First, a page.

More broadly, Ellis remains focused on helping to "build an industrial base on Mars" and believes both 3D-printing and fully reusable rockets are key to making that happen.

"No one else is doing full reusability and I think that that's a bit depressing there needs to be more companies actually trying to make the future happen in a big way," Ellis said. "What we're doing is extremely hard ,but we also have the best and most experienced team in the industry."

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Relativity Space raises $650 million from Fidelity and others to build 3D-printed SpaceX competitor - CNBC

The Pentagon wants to use private rockets like SpaceX’s Starship to deliver cargo around the world – CNBC

Starship prototype SN10 fires its three Raptor engines as it comes in for the landing.

SpaceX

The U.S. Air Force said Friday is expanding a small development program that wants to leverage reusable rockets, like those SpaceX is building, to deliver cargo quickly to anywhere in the world.

Called Rocket Cargo, the experimental military program will be led by the U.S. Space Force, the Pentagon said. The program will research and help develop capabilities such as landing "a rocket on a wide range of non-traditional materials and surfaces," engineering "a rocket cargo bay and logistics for rapid loading and unloading" and air-dropping "cargo from the rocket after re-entry in order to service locations where a rocket or aircraft cannot possibly land."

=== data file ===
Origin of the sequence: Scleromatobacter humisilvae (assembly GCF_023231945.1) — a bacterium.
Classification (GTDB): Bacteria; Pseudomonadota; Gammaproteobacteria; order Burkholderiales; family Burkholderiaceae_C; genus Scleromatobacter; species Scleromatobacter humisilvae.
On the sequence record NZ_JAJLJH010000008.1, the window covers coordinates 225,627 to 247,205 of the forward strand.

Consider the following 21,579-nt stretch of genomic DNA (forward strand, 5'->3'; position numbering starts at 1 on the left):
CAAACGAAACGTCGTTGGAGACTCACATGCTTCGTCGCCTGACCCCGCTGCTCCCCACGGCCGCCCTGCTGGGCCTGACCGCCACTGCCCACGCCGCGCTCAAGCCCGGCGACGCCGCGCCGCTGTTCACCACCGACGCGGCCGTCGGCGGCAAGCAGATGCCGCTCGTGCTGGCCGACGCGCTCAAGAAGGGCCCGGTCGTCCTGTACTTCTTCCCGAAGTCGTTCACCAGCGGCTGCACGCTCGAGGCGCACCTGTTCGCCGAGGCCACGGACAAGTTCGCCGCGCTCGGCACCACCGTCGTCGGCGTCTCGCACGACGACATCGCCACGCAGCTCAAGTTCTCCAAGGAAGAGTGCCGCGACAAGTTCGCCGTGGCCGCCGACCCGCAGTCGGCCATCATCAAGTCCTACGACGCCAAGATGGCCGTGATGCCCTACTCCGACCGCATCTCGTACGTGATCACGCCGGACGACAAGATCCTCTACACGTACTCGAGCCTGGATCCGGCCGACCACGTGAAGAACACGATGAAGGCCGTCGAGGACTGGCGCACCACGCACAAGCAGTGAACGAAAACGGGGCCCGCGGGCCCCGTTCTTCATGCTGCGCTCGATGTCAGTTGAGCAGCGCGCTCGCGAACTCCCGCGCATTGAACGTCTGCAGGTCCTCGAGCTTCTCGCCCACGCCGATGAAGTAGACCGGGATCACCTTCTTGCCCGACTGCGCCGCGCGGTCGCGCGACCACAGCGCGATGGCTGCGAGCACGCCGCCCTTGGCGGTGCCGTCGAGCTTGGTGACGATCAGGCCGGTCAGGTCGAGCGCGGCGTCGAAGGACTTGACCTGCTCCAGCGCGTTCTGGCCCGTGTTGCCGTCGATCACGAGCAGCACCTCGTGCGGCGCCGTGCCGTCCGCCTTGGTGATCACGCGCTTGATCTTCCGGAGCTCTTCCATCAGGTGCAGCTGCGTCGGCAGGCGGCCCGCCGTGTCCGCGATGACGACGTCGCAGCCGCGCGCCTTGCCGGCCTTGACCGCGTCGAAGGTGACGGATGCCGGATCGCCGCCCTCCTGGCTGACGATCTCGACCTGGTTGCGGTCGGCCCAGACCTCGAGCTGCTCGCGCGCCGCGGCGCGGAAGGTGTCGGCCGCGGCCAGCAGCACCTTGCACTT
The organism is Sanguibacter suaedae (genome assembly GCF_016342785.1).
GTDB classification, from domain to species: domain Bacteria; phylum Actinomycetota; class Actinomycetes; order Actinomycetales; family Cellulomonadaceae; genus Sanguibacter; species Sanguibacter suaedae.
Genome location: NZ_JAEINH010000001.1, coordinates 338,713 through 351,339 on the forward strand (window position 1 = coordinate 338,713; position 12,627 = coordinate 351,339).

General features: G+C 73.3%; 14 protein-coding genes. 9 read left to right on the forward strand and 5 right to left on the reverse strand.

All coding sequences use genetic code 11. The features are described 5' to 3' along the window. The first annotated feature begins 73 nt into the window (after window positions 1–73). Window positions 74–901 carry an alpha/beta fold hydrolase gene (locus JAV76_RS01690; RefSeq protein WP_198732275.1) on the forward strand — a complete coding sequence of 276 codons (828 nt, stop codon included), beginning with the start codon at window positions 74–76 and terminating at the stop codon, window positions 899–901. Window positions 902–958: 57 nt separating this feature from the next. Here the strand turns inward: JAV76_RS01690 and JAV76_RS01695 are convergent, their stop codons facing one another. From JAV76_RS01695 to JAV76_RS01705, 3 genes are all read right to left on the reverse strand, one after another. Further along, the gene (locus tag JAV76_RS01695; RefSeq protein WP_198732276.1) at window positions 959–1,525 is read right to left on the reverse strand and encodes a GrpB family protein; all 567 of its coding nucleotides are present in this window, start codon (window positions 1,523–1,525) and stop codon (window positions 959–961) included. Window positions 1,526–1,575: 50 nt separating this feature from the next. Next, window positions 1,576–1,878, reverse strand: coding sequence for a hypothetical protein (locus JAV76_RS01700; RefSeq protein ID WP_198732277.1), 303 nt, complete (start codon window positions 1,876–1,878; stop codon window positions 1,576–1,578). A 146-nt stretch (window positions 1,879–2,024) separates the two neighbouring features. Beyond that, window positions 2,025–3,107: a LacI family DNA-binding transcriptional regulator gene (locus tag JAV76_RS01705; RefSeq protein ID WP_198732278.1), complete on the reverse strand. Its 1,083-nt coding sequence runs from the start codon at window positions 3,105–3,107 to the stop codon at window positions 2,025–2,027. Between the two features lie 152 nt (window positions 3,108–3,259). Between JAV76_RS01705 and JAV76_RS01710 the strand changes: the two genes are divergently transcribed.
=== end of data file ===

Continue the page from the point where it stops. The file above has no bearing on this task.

The Air Force's 2022 budget proposal requested almost $50 million for Rocket Cargo to continue the study concept work it began last year with small contracts to SpaceX and Exploration Architecture Corporation (XArc).

Rocket Cargo effectively describes the Starship rockets that SpaceX is developing, as the military program will look at fully reusable private rockets that can launch between 30 and 100 tons. Currently, Starship is the only rocket in development that plans to both be reused and can both launch that much mass.

Point-to-point space travel is a form of transportation, in which a rocket would launch into space and then return at another location, making it hypothetically capable of bringing supplies or possibly people from one side of the Earth to the other in under an hour.

SpaceX has been testing prototypes of Starship at its facility in Texas, most recently landing and recovering prototype SN15 after a high-altitude flight test. While SpaceX is aiming to accomplish a feat no previous rocket has achieved reusing rockets quickly to make spaceflight more akin to air travel, instead of the traditional approach of discarding the rocket after launch the last high-altitude flight test was the first that ended without the prototype exploding. The company has yet to reach orbit with the rocket.

Dr. Greg Spanjers, the Air Force Research Laboratory's leader on the Rocket Cargo program, gave NASA's Human Landing Systems program competition as an example of companies working on "viable" options of the Rocket Cargo capability. That NASA program, which is focused on building lunar landers that carry crew to the moon's surface, featured three teams led by Elon Musk's SpaceX, Jeff Bezos' Blue Origin and Leidos' subsidiary Dynetics. But Spanjers said the Air Force has "talked to many more companies than that" about the Rocket Cargo program.

"We talked to a number of providers that we see potentially coming to the table to compete for these contracts," Spanjers said Friday. "SpaceX is certainly the most visible, no question about it [but] what you're trying to do is go into an orbital or a suborbital trajectory, bring the payload back down, and land it on the planet Earth. There are multiple companies that have that technological capability today, not just SpaceX."